Neri Livneh's Dog Is, Once Again, Embarrassed to Death

At times like these − as well as at many others, to be honest − I feel like my real purpose in this world is to compensate for those moments when Neri is at her most obstreperous.

Neri Livneh
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Neri Livneh

I love riding in cars but since Neri doesn’t have a car, or a driver’s license for that matter, I also have to rely on the generosity of others − and it’s not so simple.

Three weeks ago, Neri decided to take me to the writing school where she teaches. It’s a great place where there’s always plenty of food and the people vie to show me affection, plus there’s air-conditioning and also a rug. And when I do what Neri calls “Shoshana’s thing” on it − lie on my back and rhythmically wave my four legs back and forth while howling plaintively − the whole class stops listening to Neri, even if she’s right in the middle of scolding them for having no idea who Aharon Appelfeld is, or is appalled to discover she has a student who proudly admits that the only part of the newspaper he ever reads is the daily table showing the dollar exchange rate.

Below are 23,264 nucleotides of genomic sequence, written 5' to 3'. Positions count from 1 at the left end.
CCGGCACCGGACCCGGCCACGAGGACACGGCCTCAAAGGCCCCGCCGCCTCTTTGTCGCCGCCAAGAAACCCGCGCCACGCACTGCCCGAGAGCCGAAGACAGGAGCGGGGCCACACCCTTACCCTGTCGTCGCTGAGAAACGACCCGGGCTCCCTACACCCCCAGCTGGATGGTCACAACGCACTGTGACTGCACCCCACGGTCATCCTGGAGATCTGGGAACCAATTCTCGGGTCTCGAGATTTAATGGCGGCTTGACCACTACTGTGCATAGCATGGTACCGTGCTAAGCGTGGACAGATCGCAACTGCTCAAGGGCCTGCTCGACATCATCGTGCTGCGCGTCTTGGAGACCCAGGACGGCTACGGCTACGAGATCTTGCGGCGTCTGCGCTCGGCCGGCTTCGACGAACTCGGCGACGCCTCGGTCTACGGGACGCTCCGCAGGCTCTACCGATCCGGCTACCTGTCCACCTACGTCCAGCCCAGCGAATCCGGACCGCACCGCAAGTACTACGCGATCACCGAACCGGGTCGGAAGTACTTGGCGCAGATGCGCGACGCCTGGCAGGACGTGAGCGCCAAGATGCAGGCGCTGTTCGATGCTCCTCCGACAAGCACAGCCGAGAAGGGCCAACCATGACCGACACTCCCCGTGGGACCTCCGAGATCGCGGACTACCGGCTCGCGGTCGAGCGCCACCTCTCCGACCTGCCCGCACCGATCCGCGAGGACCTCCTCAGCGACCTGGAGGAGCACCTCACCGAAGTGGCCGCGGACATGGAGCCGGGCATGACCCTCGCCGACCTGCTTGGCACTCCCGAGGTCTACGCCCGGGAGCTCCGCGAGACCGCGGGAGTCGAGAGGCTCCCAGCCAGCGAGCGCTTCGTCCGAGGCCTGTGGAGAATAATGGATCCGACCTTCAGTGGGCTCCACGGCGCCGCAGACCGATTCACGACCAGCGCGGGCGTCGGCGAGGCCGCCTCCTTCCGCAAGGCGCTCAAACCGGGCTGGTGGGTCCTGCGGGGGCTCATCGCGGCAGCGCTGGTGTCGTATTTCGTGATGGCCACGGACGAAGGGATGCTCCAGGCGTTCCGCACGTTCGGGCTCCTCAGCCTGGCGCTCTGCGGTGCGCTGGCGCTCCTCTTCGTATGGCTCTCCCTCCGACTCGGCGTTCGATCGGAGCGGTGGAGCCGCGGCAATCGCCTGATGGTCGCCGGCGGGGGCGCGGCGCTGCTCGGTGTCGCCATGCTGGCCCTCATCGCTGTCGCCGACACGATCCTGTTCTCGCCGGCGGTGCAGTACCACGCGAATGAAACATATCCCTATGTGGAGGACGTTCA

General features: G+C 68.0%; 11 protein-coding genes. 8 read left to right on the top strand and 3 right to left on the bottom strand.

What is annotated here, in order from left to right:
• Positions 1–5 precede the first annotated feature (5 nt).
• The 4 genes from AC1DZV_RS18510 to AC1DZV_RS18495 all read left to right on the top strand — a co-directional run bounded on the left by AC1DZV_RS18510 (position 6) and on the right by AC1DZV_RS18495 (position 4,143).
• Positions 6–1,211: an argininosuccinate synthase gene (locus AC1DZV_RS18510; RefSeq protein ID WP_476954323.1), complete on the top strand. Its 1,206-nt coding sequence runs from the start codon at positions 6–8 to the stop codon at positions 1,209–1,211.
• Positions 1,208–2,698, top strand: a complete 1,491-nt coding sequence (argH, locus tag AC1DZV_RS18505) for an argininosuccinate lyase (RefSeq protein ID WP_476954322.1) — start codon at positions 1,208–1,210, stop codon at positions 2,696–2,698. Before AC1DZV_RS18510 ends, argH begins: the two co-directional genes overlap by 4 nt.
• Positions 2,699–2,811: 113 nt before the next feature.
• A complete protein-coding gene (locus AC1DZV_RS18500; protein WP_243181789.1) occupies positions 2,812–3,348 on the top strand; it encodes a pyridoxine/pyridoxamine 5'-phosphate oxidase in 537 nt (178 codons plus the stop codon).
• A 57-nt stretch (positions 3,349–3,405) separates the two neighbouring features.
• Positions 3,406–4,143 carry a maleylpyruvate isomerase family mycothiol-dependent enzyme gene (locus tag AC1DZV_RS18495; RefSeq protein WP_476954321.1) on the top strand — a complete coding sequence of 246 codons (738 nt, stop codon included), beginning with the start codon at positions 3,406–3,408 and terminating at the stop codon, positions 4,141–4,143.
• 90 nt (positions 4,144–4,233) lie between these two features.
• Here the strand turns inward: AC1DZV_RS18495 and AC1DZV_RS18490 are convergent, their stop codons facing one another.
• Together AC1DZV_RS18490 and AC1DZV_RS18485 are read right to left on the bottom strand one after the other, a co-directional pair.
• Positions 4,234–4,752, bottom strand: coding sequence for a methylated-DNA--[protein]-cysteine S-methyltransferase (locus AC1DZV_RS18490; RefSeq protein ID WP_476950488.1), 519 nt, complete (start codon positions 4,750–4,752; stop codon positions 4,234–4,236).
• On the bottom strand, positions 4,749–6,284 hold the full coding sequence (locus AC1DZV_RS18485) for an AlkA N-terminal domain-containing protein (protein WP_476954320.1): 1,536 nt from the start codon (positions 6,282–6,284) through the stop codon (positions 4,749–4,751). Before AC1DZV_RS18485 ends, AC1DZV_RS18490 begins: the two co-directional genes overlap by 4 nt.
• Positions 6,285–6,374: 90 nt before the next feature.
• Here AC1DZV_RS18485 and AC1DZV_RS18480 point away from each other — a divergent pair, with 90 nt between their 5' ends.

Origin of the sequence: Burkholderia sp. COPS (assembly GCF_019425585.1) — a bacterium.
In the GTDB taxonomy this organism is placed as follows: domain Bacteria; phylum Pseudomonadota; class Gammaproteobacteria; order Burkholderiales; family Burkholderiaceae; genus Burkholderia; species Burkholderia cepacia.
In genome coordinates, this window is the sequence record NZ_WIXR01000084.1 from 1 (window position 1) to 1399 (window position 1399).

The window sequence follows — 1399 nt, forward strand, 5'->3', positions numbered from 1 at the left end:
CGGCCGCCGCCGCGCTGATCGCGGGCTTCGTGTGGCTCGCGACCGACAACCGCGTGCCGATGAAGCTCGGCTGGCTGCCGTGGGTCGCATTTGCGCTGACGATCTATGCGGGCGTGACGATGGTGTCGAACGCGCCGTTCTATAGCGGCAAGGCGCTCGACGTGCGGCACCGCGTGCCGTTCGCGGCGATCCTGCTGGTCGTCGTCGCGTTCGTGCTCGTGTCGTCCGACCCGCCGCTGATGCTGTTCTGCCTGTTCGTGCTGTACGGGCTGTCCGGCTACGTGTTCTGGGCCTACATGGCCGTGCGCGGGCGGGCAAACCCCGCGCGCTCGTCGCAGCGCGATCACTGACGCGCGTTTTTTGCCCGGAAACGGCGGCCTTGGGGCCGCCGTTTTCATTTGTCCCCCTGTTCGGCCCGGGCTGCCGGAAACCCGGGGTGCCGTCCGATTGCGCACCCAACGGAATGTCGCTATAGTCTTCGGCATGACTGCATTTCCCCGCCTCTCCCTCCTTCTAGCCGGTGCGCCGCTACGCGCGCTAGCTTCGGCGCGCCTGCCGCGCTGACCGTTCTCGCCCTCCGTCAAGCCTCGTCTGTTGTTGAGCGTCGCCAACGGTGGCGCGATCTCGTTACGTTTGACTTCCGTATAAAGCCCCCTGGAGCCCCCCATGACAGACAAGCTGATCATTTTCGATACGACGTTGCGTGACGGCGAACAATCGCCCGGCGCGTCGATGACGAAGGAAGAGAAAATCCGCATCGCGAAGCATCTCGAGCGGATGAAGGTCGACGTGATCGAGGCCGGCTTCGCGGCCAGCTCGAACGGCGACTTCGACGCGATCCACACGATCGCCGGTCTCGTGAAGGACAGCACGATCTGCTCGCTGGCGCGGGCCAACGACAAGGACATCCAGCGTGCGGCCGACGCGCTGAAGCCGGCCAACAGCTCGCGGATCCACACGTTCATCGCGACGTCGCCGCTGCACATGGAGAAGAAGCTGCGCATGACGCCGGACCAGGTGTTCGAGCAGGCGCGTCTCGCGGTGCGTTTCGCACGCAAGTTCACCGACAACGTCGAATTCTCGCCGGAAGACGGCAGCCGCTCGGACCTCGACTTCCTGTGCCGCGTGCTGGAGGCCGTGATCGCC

At times like these − as well as at many others, to be honest − I feel like my real purpose in this world is to compensate for those moments when Neri is at her most obstreperous. Without fail, the whole class bursts out laughing and sometimes also breaks into applause.

The distance from our house to the school is at least two kilometers, mostly in the shade. We set off walking on this particular day, and right at the beginning of Chen Boulevard, Neri began telling a friend on the phone about some psychopath from Jerusalem who used to harass her on and off for something like 23 years, ever since they once dated for a week. “It was awful,” Neri said. “It got so bad that once I even took the kids and fled to my mother’s house − so you can just imagine how much he wore me out.”